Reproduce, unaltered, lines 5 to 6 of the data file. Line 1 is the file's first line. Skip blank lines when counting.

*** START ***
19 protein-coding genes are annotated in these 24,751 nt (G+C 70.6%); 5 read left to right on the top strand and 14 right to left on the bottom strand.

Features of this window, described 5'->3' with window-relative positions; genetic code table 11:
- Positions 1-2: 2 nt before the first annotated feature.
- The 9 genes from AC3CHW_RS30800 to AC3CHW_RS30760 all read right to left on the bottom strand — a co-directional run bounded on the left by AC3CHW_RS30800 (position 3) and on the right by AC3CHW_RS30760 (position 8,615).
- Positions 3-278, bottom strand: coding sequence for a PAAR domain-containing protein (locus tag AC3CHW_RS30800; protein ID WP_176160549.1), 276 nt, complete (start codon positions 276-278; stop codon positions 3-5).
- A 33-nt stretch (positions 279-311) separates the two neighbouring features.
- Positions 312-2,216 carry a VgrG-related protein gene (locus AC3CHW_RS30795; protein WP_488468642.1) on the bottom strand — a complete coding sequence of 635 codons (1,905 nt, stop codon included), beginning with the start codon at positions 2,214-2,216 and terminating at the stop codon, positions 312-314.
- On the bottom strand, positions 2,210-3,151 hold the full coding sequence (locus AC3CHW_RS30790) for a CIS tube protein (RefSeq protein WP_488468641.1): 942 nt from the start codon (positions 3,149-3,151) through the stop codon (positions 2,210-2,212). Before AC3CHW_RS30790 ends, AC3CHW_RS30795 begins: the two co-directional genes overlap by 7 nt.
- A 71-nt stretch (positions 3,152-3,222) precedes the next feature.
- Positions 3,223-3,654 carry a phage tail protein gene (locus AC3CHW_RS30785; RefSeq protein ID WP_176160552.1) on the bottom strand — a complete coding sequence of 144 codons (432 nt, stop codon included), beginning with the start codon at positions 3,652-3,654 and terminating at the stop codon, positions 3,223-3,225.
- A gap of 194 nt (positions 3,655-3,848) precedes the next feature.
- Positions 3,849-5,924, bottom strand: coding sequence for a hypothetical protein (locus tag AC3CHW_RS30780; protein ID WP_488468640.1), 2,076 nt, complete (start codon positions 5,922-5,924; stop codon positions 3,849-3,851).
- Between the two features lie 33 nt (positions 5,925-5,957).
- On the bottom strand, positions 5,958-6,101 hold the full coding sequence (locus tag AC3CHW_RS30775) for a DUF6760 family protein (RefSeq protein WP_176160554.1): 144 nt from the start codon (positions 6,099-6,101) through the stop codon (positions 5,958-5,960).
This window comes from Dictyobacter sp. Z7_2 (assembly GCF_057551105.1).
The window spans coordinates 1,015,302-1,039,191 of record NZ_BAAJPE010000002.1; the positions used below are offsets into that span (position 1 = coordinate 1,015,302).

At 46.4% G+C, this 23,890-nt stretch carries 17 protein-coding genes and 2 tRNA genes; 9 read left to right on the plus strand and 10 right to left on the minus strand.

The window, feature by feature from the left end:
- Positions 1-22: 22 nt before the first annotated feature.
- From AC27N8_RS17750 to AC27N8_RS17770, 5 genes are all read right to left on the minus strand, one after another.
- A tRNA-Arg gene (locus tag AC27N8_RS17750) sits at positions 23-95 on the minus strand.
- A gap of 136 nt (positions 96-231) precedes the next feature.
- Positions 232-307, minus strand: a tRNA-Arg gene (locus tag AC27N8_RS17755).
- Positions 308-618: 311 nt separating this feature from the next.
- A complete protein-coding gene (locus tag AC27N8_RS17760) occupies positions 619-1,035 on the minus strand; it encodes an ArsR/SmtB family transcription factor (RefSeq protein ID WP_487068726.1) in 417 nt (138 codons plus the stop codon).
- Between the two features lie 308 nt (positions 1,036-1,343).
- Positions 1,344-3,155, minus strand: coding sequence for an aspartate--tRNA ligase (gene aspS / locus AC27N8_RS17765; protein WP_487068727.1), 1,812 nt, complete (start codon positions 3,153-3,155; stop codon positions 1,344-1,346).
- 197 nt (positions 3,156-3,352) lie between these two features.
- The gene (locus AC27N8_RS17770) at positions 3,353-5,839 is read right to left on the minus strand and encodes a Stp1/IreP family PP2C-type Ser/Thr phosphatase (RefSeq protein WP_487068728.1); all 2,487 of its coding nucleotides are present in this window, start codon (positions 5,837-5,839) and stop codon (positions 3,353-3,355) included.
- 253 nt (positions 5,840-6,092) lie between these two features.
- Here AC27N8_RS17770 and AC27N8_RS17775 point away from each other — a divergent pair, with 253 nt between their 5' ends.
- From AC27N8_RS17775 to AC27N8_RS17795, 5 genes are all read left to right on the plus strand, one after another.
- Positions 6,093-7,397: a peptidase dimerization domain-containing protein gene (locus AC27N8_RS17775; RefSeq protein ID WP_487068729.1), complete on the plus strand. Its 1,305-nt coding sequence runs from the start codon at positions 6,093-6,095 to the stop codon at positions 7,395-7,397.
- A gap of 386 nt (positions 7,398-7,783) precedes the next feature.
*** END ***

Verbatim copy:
- Positions 3-278, bottom strand: coding sequence for a PAAR domain-containing protein (locus tag AC3CHW_RS30800; protein ID WP_176160549.1), 276 nt, complete (start codon positions 276-278; stop codon positions 3-5).
- A 33-nt stretch (positions 279-311) separates the two neighbouring features.